Successful testing of 3D printed rocket engine parts

Aerojet Rocketdyne says that, in tests, its 3D printed RL10C-X engine demonstrated long-duration operation and engine ignition in extreme in-flight conditions such as during a spaceflight mission.

Using a test chamber that simulates the vacuum of outer space, the RL10C-X, which produces roughly 24,000 pounds of thrust, was tested in a flight-like configuration to demonstrate the engine’s capability to complete a typical mission profile, including multiple restarts, the company said. The RL10C-X development program has accumulated more the 5,000 seconds of full engine hot fire time and 32 starts to date.

The RL10C-X’s injector and combustion chamber as well as other components have been produced using the company’s 3D printing technology.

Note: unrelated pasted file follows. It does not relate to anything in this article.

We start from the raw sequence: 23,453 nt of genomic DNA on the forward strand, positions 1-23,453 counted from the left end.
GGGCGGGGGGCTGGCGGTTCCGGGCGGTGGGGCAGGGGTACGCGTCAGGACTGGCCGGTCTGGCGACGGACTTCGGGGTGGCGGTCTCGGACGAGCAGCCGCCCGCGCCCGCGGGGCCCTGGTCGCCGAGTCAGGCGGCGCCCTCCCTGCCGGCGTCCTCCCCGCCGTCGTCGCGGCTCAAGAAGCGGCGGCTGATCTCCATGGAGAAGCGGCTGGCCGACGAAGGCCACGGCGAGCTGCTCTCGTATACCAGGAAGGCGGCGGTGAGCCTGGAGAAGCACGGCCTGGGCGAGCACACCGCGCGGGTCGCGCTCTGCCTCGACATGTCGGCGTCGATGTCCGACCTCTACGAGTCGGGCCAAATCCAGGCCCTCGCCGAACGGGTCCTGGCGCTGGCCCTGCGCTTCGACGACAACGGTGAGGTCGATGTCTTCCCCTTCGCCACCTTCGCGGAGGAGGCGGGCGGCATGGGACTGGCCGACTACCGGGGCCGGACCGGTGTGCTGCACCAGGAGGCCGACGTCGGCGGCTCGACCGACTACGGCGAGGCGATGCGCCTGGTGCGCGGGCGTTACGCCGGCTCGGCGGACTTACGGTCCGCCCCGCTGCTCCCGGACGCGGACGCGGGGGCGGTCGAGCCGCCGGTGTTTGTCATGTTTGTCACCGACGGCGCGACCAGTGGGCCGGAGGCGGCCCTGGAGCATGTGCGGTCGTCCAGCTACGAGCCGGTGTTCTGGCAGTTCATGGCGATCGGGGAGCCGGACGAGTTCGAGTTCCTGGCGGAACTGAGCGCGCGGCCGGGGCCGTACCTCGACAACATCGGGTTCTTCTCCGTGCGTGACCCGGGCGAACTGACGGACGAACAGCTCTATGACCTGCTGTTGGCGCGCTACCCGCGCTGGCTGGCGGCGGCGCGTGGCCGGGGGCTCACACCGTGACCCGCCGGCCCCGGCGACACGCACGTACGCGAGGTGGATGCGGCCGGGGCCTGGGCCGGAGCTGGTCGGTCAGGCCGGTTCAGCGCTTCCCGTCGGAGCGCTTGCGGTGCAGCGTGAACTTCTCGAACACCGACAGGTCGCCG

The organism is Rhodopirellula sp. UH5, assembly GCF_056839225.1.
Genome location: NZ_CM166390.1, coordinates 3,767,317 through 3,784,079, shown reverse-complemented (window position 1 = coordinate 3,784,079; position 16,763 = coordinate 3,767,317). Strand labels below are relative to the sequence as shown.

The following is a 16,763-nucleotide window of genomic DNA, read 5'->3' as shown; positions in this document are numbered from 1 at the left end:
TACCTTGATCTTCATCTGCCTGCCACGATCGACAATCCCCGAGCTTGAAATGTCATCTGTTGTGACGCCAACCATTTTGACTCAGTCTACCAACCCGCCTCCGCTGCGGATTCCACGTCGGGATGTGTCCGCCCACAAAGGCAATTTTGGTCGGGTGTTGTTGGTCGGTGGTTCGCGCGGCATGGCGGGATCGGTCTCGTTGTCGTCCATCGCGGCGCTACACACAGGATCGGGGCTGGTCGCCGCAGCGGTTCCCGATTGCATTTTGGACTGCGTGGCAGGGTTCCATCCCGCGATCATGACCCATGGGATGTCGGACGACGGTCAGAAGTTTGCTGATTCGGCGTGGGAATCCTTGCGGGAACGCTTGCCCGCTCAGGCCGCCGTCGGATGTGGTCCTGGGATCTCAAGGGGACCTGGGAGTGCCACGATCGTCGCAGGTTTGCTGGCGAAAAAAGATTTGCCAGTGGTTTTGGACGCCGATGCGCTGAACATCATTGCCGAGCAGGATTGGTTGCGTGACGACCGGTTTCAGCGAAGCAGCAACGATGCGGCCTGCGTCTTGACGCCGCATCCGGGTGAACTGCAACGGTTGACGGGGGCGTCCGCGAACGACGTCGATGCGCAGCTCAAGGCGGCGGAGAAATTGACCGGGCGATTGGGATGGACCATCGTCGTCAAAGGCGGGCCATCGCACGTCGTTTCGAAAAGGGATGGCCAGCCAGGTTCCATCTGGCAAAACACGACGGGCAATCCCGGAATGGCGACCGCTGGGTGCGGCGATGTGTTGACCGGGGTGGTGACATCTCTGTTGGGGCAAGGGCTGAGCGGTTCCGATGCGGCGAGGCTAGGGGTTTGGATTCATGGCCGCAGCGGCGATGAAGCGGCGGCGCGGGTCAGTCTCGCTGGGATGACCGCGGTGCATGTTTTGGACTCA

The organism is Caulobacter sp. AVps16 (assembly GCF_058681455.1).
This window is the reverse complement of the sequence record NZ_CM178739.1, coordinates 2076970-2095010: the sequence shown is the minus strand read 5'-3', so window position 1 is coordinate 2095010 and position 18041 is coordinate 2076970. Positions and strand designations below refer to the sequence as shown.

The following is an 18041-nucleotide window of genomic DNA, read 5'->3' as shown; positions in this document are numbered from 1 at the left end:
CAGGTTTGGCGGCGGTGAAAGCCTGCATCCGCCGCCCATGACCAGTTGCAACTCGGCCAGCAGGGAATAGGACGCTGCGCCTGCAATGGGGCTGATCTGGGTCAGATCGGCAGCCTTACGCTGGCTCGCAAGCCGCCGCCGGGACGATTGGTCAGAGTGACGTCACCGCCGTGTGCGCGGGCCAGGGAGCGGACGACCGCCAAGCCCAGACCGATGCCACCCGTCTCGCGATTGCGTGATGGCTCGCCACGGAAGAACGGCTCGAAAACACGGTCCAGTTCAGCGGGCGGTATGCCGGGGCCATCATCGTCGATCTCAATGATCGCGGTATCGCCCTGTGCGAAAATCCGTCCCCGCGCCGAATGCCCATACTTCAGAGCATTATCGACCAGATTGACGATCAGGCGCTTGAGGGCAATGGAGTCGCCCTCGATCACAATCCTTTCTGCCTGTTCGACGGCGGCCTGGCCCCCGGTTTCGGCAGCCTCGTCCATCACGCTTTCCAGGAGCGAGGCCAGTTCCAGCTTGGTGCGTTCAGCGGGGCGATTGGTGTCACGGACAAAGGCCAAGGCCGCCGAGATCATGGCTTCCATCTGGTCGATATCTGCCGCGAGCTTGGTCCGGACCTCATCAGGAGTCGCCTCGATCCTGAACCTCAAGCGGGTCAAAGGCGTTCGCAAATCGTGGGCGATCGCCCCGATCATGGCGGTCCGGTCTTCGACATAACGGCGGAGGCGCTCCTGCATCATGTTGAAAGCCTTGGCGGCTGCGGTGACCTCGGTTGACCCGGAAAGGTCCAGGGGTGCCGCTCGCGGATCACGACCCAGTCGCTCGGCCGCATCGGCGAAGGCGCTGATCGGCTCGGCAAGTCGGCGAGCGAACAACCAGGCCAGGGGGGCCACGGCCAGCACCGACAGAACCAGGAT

‘Successfully completing this test series validates our approach to incorporating 3D printing technology into the RL10 program in order to reduce cost while maintaining the engine’s unmatched performance,’ said Aerojet Rocketdyne CEO and president Eileen P Drake.

This story uses material from Aerojet Rocketdyne, with editorial changes made by Materials Today. The views expressed in this article do not necessarily represent those of Elsevier.